Quantum Amplification of Triplet Sensitized Dewar Benzenes in the Crystalline Solid State
- Author(s): Rivera, Edris
- Advisor(s): Garcia-Garibay, Miguel A
- et al.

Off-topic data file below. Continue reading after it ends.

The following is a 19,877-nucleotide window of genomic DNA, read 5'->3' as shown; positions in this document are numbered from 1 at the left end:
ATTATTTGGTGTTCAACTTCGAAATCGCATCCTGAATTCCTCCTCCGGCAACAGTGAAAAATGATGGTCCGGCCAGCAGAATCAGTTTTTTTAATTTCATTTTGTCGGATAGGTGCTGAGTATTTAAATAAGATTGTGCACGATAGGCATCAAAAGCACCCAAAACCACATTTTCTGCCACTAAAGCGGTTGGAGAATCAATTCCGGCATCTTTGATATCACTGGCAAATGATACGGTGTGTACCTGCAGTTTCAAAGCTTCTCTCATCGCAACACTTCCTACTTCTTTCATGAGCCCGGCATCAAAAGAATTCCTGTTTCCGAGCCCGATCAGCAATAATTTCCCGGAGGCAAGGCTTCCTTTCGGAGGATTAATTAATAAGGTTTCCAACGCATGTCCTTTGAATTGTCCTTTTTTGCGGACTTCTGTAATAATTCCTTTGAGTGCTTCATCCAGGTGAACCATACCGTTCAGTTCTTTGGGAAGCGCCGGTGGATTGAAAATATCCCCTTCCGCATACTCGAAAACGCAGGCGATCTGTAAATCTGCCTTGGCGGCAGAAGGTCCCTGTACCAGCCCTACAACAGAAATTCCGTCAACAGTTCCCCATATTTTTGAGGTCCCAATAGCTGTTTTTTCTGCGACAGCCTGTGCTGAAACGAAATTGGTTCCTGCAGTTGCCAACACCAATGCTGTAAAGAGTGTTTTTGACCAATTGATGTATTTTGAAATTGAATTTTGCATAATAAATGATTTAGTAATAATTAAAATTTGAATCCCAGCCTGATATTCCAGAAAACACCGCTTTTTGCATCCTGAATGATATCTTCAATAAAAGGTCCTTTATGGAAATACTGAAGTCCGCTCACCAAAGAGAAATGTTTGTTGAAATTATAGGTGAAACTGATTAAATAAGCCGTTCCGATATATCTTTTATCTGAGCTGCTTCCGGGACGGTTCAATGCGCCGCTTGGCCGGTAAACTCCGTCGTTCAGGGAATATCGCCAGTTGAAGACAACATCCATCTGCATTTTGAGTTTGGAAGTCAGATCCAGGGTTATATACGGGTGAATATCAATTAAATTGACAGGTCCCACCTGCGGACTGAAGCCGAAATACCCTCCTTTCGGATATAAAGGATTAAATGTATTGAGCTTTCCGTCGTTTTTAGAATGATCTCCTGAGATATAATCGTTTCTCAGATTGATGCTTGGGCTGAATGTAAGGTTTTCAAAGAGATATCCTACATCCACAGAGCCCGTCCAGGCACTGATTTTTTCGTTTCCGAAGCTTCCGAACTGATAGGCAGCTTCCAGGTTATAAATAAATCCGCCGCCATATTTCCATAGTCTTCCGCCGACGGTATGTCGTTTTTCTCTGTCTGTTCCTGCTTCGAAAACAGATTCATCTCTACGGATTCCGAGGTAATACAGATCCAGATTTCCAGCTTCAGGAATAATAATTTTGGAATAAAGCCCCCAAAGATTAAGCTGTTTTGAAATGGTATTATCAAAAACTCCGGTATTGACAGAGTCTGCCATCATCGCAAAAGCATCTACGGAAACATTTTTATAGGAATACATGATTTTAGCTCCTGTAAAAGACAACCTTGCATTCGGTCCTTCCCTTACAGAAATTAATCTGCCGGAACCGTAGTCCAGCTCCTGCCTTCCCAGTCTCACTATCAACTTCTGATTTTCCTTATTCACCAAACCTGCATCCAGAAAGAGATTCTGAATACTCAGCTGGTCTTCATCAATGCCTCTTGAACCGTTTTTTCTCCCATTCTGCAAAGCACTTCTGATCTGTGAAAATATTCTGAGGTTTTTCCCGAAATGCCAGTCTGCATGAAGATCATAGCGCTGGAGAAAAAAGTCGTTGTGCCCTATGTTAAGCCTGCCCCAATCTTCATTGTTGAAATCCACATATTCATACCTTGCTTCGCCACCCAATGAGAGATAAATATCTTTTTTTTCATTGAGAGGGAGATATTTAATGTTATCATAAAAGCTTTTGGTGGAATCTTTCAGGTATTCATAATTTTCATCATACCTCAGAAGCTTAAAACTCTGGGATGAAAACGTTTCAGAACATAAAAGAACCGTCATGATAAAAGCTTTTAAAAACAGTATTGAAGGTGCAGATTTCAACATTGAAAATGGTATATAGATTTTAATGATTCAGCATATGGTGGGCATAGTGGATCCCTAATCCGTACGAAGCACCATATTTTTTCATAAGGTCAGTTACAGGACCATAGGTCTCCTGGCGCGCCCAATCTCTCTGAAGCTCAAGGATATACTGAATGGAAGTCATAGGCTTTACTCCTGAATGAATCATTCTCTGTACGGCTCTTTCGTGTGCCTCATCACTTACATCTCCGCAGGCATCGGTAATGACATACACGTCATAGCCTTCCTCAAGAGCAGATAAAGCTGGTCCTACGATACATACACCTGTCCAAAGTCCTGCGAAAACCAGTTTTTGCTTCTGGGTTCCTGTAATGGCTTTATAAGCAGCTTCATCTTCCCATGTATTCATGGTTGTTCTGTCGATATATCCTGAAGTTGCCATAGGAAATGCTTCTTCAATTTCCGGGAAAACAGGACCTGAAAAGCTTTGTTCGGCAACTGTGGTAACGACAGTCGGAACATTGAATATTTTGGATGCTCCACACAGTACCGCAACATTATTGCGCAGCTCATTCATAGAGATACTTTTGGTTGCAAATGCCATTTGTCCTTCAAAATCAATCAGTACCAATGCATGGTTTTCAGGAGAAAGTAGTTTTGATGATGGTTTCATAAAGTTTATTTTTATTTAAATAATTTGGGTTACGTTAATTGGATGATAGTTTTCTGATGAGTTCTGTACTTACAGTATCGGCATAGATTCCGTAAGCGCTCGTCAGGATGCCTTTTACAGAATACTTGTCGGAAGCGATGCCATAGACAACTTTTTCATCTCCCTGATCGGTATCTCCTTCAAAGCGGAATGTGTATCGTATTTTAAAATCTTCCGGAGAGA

This dissertation describes the development of triplet Dewar benzenes for photonic amplification in the crystalline solid, verification of the quantum chain process in solution and the solid state, and further potential for the quantum chain process by addressing limitations in crystal packing and electronics. This work relied heavily upon understanding how each component of the quantum chain reaction effects its reactivity, including transient absorption spectroscopy to determine triplet lifetimes and quenching rates in solution, concentration dependence through quantum yield calculations, and computational studies to gain insight on the mechanistic photochemical isomerization of Dewar benzene. Solid state irradiation experiments were performed in nanocrystalline suspensions via reprecipitation method in surfactant to stabilize particles. Chapter One is an overview of quantum chain reactions as part of a class of nonlinear photochemical processes. This chapter outlines known quantum chain reactions, the complexity of this process as it requires several steps to occur, and seminal work that inspired exploration in expanding this reaction in crystalline Dewar benzenes. Chapter Two describes the development and study of crystalline benzophenone-linked Dewar benzene. This work demonstrates the ability to access triplet excitation and photochemical isomerization of Dewar benzene in the solid state. Lifetimes and triplet energy of the photoproduct (responsible for the energy transfer event) were determined using transient absorption spectroscopy and fluorimetry. The crystalline Dewar benzene proved to undergo quantum amplification in the solid state environment, possessing quantum yields greater in solid state than in solution. Chapter Three establishes similar reactivity in the solid state within other Dewar benzene derivatives and showcases enhanced reactivity of derivatives over the example from Chapter Two. This work demonstrated the significance of the solid state packing influence on the extent of the quantum chain process. Confirmation of suspension crystallinity was performed using pXRD. Comparisons between bulk powder and suspension packing revealed polymorphism crystalline Dewar benzenes. This work also established that the solid state reaction from Dewar benzene to H�ckel benzene proceeds via solid-to-solid transformation, starting from a polycrystalline powder reactant to give an amorphous resulting photoproduct upon irradiation. It was demonstrated that electronics play a significant role upon comparison of quantum yields between di- and mono-sensitizer linked Dewar benzenes, revealing thepotential for benzophenone surface quenching. Chapter Four focuses on exploring unique reactivity of Dewar benzenes and proposing promising new derivatives that have the potential to extend the quantum chain to 10^6. This work addresses the bulk properties and irradiation of a Dewar benzene-sensitizer salt pair, a non-sensitizer linked Dewar benzene and a mono- sensitizer linked Dewar benzene. Further exploration into the exceptional reactivity of the mono-sensitizer linked Dewar benzene was carried out via transient absorption analysis, revealing longer-lived intermediates than that of the di-sensitizer linked Dewar benzene. To further validate the presence of benzophenone self-quenching in the solid state and extending the quantum chain, four Dewar benzenes and their synthesis were proposed.